Published: May 9, 2017 By

Cam Connor holds his phone while working on his laptopSophomores Cam Connor and Madhesh Desai have developed a location-based ticket app that allows people to buy and sell tickets for local events, such as concerts, sporting events or CU Boulder club activities.

Connor, a computer science major and Desai, who is majoring in political science and psychology, created BeLive to facilitate person-to-person communication that allows students to access a community of people wanting to buy, sell or request tickets.

The app puts users at the center of a map and shows all the tickets being bought and sold in that area. Tickets are posted by location and when a user sees a ticket they’re interested in, they touch the post and contact the seller directly.

“We see this app as creating a community where people can connect with buyers and sellers,” Desai said. “Other sites don’t bring the community together as perfectly as our site does.”

The idea for the app came from seeing an influx of Facebook posts from students trying to sell and buy tickets to the Chance the Rapper concert at Red Rocks Amphitheater. Especially before an event there’s a high surge of posts. Connor and Desai saw it as a problem they could solve.

To sell a ticket, the seller enters the ticket details, selects an image, then pins the post to a location on the map. Interested buyers message the seller through the app. Filters allow users to refine their posts and searches.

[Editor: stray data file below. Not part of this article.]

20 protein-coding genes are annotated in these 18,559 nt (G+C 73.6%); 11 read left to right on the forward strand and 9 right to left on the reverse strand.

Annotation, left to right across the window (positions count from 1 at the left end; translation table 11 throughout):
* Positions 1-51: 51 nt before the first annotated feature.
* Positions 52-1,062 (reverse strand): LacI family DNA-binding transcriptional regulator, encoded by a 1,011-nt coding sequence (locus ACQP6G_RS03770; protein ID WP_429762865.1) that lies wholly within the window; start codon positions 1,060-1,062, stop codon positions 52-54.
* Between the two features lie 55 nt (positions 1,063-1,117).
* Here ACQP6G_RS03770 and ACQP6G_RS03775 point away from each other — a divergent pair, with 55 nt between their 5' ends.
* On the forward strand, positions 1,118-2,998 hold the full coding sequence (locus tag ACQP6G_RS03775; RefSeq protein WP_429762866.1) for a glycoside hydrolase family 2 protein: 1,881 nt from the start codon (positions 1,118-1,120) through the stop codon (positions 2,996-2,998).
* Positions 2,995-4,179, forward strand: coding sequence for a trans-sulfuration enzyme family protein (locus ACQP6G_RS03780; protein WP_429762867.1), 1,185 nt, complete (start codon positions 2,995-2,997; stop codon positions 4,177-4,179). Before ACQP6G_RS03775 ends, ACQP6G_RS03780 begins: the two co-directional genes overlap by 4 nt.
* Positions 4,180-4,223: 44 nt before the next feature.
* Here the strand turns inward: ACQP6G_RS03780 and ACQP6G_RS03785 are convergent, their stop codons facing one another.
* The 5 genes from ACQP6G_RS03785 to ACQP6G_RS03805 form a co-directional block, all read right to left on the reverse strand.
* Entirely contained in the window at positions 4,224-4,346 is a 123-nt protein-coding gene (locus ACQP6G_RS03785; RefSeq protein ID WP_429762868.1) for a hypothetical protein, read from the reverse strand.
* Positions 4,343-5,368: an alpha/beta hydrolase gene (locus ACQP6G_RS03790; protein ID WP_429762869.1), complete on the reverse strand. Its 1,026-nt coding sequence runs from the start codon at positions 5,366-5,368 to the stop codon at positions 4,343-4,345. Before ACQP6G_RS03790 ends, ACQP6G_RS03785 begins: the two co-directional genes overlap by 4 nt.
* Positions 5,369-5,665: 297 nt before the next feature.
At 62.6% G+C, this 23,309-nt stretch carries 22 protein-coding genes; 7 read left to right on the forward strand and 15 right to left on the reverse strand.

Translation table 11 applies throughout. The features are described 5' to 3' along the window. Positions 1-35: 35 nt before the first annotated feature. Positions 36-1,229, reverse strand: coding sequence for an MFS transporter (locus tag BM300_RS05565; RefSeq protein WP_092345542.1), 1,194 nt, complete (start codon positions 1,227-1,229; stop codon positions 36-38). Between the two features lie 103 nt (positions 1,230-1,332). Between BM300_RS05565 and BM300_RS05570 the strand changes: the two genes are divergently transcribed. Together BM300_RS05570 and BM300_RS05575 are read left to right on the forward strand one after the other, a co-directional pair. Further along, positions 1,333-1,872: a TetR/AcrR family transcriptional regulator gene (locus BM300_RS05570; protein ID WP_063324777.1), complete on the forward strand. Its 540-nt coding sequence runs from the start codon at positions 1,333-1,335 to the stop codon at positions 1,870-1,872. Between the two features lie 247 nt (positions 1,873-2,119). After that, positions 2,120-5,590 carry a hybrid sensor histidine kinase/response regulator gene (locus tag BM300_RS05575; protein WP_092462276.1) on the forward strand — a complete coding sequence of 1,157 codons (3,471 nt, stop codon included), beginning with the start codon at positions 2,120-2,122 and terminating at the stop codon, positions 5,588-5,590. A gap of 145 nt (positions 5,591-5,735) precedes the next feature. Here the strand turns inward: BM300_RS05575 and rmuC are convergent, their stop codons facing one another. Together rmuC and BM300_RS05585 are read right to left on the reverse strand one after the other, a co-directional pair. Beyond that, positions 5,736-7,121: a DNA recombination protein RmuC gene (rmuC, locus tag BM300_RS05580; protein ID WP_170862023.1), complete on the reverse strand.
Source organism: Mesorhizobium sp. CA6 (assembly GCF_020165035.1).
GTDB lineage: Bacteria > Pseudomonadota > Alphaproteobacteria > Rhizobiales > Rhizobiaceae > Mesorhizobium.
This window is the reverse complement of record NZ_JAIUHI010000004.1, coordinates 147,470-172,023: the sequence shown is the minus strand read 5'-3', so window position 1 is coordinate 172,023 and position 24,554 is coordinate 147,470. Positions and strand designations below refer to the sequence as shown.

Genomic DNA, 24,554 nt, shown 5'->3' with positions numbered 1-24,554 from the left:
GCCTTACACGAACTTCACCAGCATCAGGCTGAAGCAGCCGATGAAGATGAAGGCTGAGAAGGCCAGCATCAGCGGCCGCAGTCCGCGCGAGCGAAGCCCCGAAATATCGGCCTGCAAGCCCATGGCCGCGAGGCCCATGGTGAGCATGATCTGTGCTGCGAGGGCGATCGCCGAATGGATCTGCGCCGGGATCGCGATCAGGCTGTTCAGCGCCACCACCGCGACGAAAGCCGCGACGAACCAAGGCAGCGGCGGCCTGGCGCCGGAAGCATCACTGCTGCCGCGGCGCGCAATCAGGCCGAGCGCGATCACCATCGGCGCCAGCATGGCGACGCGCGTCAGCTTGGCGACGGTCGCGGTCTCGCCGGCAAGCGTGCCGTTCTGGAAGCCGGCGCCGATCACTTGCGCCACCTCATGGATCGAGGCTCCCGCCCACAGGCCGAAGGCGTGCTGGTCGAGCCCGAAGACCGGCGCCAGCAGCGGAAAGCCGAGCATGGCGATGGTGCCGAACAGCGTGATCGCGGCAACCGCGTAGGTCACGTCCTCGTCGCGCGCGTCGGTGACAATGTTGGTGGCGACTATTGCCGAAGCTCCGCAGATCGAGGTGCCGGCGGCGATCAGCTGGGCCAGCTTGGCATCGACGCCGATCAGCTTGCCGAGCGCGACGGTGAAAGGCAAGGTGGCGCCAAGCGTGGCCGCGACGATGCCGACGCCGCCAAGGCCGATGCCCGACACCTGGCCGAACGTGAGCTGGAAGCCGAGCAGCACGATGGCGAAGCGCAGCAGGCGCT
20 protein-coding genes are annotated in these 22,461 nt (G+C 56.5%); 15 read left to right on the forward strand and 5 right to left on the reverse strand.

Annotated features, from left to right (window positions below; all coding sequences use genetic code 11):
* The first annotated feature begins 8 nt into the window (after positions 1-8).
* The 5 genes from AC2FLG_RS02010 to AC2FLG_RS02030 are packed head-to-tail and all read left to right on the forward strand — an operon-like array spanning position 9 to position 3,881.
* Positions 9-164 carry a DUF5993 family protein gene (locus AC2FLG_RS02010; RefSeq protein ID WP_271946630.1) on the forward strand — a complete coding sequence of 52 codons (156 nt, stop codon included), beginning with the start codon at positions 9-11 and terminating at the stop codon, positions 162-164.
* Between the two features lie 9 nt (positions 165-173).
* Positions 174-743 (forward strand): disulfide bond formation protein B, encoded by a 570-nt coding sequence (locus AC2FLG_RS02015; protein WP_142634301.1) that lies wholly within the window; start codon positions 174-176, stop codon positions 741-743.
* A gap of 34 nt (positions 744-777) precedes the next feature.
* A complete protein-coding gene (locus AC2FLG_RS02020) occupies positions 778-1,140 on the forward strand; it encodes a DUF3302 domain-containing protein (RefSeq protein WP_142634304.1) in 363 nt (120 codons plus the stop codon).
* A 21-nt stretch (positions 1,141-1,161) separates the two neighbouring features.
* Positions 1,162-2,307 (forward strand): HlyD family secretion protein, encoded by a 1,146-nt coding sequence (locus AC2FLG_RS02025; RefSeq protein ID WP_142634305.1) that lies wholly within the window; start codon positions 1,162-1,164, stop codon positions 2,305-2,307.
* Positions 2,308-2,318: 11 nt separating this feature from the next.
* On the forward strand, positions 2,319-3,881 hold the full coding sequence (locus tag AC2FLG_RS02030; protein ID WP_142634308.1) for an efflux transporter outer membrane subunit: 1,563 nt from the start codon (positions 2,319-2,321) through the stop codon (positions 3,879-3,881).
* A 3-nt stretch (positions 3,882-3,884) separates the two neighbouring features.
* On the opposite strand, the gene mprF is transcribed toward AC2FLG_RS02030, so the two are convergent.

What sets their app apart from other online ticket exchanges, such as StubHub and Ticketmaster, is that BeLive focuses on smaller, local events and BeLive does not charge transactions fees.

“You find the best ticket prices too,” Desai said, “because it gives you a comparison of what other people are selling the same ticket for. And you can negotiate the price with the seller.”

In the few months since it launched, the app is being used by 400 CU students.

“Each university has its own unique culture and the kinds of events students like to go to,” Connor said. “People will find each other on the app depending on the type of events they like.”

They are already working on improving and enhancing the users’ experience on BeLive. Under development is a three-step verification process, which eliminates the need for face-to-face meetups. Eventually users will be able to upload their tickets and pay through the app. And they are planning to partner with event venues and to extend the app to other universities and cities.

“I see the app as having two branches,” Connor said. “There’s the buy/sell side that’s already there and we want to get more people on. The other side is expanding the explore feature where you can find information about events you don’t know about. There is no limit to where the app can go.”

To learn more about the ticket app, go to the BeLive website